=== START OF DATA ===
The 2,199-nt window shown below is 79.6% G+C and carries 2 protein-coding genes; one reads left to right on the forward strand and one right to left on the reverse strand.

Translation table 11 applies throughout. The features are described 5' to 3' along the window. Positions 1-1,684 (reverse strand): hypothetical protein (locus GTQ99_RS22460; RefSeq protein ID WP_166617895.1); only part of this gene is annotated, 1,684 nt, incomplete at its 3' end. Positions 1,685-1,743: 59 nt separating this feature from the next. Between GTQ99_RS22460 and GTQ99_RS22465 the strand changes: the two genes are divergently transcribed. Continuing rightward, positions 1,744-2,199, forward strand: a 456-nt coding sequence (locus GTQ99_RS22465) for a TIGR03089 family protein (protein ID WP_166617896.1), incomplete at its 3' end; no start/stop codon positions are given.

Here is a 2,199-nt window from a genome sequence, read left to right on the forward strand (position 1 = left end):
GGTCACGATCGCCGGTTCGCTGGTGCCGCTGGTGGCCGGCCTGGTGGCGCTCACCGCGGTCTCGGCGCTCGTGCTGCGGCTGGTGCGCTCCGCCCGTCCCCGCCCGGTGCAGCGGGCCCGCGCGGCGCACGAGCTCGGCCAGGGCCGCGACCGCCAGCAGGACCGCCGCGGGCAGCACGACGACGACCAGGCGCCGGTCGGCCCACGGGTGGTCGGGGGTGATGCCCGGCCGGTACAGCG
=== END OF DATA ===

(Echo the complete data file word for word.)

The 2,199-nt window shown below is 79.6% G+C and carries 2 protein-coding genes; one reads left to right on the forward strand and one right to left on the reverse strand.

Translation table 11 applies throughout. The features are described 5' to 3' along the window. Positions 1-1,684 (reverse strand): hypothetical protein (locus GTQ99_RS22460; RefSeq protein ID WP_166617895.1); only part of this gene is annotated, 1,684 nt, incomplete at its 3' end. Positions 1,685-1,743: 59 nt separating this feature from the next. Between GTQ99_RS22460 and GTQ99_RS22465 the strand changes: the two genes are divergently transcribed. Continuing rightward, positions 1,744-2,199, forward strand: a 456-nt coding sequence (locus GTQ99_RS22465) for a TIGR03089 family protein (protein ID WP_166617896.1), incomplete at its 3' end; no start/stop codon positions are given.

Here is a 2,199-nt window from a genome sequence, read left to right on the forward strand (position 1 = left end):
GGTCACGATCGCCGGTTCGCTGGTGCCGCTGGTGGCCGGCCTGGTGGCGCTCACCGCGGTCTCGGCGCTCGTGCTGCGGCTGGTGCGCTCCGCCCGTCCCCGCCCGGTGCAGCGGGCCCGCGCGGCGCACGAGCTCGGCCAGGGCCGCGACCGCCAGCAGGACCGCCGCGGGCAGCACGACGACGACCAGGCGCCGGTCGGCCCACGGGTGGTCGGGGGTGATGCCCGGCCGGTACAGCG